The fourth meeting of the Space Exploration Program Council was held at NASA Headquarters. The results of a study on Saturn development and utilization was presented by the Ad Hoc Saturn Study Committee. Objectives of the study were to determine (1) if and when the Saturn C-2 launch vehicle should be developed and (2) if mission and spacecraft planning was consistent with the Saturn vehicle development schedule. No change in the NASA Fiscal Year 1962 budget was contemplated. The Committee recommended that the Saturn C-2 development should proceed on schedule (S-II stage contract in Fiscal Year 1962, first flight in 1965). The C-2 would be essential, the study reported, for Apollo manned circumlunar missions, lunar unmanned exploration, Mars and Venus orbiters and capsule landers, probes to other planets and out-of- ecliptic, and for orbital starting of nuclear upper stages. Additional Details: here....
In a memorandum to Abe Silverstein, Director of NASA's Office of Space Flight Programs, George M. Low, Chief of Manned Space Flight, described the formation of a working group on the manned lunar landing program: "It has become increasingly apparent that a preliminary program for manned lunar landings should be formulated. This is necessary in order to provide a proper justification for Apollo, and to place Apollo schedules and technical plans on a firmer foundation.
"In order to prepare such a program, I have formed a small working group, consisting of Eldon Hall, Oran Nicks, John Disher, and myself. This group will endeavor to establish ground rules for manned lunar landing missions; to determine reasonable spacecraft weights; to specify launch vehicle requirements; and to prepare an integrated development plan, including the spacecraft, lunar landing and takeoff system, and launch vehicles. This plan should include a time-phasing and funding picture, and should identify areas requiring early studies by field organizations."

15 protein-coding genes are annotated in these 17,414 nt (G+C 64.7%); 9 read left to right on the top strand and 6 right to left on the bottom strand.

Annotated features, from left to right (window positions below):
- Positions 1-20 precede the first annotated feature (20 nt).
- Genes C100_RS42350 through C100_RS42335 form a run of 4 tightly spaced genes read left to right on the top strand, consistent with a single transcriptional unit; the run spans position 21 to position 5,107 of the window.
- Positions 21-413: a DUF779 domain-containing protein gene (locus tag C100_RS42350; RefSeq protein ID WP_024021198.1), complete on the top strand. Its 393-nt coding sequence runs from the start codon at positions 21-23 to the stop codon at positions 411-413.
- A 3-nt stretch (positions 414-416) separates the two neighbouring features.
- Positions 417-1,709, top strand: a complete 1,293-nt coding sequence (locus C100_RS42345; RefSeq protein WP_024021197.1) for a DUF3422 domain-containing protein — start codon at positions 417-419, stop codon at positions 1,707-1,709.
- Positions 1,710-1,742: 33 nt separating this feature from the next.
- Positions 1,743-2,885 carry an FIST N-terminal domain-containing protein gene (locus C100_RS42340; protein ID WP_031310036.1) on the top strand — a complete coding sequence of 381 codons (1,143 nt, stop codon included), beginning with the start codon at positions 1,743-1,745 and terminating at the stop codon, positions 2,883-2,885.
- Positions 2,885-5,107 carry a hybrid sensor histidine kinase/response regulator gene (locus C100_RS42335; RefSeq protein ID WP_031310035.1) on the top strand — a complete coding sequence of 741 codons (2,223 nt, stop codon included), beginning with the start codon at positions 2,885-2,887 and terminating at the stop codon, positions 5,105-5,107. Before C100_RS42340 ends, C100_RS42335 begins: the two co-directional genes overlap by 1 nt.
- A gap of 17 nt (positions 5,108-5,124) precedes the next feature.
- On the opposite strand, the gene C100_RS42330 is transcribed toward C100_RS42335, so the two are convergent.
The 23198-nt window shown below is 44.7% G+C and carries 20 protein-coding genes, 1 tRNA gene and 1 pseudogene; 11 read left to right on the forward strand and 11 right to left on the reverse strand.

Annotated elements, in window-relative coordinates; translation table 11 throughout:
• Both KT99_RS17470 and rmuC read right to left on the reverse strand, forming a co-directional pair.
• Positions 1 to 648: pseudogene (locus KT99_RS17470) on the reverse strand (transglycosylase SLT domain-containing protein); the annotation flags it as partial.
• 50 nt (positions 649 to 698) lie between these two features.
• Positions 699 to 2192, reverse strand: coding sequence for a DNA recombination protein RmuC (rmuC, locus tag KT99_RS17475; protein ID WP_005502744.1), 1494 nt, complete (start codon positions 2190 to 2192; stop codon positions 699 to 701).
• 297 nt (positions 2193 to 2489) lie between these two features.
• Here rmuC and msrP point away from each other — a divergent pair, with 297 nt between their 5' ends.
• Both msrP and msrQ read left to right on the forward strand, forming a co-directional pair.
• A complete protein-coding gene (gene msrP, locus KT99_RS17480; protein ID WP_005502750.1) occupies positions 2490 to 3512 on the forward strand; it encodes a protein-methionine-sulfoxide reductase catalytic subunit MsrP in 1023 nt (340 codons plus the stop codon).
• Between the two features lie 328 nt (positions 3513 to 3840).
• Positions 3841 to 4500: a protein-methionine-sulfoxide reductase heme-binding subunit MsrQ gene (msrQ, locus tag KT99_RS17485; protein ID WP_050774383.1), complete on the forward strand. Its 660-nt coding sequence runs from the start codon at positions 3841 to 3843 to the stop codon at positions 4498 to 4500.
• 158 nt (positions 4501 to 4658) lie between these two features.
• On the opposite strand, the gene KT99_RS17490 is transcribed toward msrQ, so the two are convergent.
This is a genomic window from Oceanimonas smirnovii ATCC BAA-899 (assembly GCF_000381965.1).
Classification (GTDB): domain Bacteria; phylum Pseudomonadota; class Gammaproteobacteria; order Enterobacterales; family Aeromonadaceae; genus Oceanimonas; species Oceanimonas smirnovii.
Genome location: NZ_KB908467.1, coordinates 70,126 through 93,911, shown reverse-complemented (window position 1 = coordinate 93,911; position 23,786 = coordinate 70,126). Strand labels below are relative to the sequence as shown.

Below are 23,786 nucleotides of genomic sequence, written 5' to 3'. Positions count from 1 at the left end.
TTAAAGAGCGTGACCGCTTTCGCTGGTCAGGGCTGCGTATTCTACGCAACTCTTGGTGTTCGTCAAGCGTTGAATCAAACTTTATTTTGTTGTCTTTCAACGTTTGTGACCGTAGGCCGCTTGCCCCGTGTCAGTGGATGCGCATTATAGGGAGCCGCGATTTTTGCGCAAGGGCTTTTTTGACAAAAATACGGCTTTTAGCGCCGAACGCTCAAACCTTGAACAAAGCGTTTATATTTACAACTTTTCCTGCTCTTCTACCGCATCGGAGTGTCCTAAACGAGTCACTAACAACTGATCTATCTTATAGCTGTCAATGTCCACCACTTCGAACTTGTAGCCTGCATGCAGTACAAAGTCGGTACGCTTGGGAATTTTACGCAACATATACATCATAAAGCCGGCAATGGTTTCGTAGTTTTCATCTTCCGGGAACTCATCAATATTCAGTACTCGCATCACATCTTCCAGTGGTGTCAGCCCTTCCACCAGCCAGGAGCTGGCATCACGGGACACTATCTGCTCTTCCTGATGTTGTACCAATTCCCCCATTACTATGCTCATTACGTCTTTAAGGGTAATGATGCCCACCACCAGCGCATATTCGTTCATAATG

At the second meeting of the Manned Lunar Landing Task Group (Low Committee), a draft position paper was presented by George M. Low, Chairman. A series of reports on launch vehicle capabilities, spacecraft, and lunar program support were presented and considered for possible inclusion in the position paper.
James A. Chamberlin, Chief, Engineering Division, Space Task Group (STG), briefed Director Robert R. Gilruth, senior STG staff members, and George M. Low and John H. Disher of NASA Headquarters on McDonnell's advanced capsule design. The design was based on increased component and systems accessibility, reduced manufacturing and checkout time, easier pilot insertion and emergency egress procedures, greater reliability, and adaptability to a paraglide landing system. It departed significantly from Mercury capsule design in placing most components outside the pressure vessel and increasing retrograde and posigrade rocket performance. The group was reluctant to adopt what seemed to be a complete redesign of the Mercury spacecraft, but it decided to meet again on June 12 to review the most desirable features of the new design. After discussing most of these items at the second meeting, the group decided to ask McDonnell to study a minimum-modification capsule to provide an 18-orbit capability.
At NASA Headquarters, the first meeting was held of the Manned Lunar Landing Coordination Group, attended by NASA Associate Administrator Robert C. Seamans, Jr., Ira H. Abbott, Don R. Ostrander, Charles H. Roadman, William A. Fleming, DeMarquis D. Wyatt (part-time), and George M. Low (in place of Abe Silverstein). This Headquarters Group, appointed by Seamans, was to coordinate problems that jointly affected several NASA Offices, during the interim period while the manned space flight organization was being formed. Members of the steering group included NASA program directors, with participation by Wernher von Braun of Marshall Space Flight Center, Robert R. Gilruth of STG, and Wyatt and Abraham Hyatt of NASA Headquarters, as required. Fleming acted as Secretary of the Group. A list of decisions and actions required to implement an accelerated lunar landing program was drawn up as a tentative agenda for the next meeting: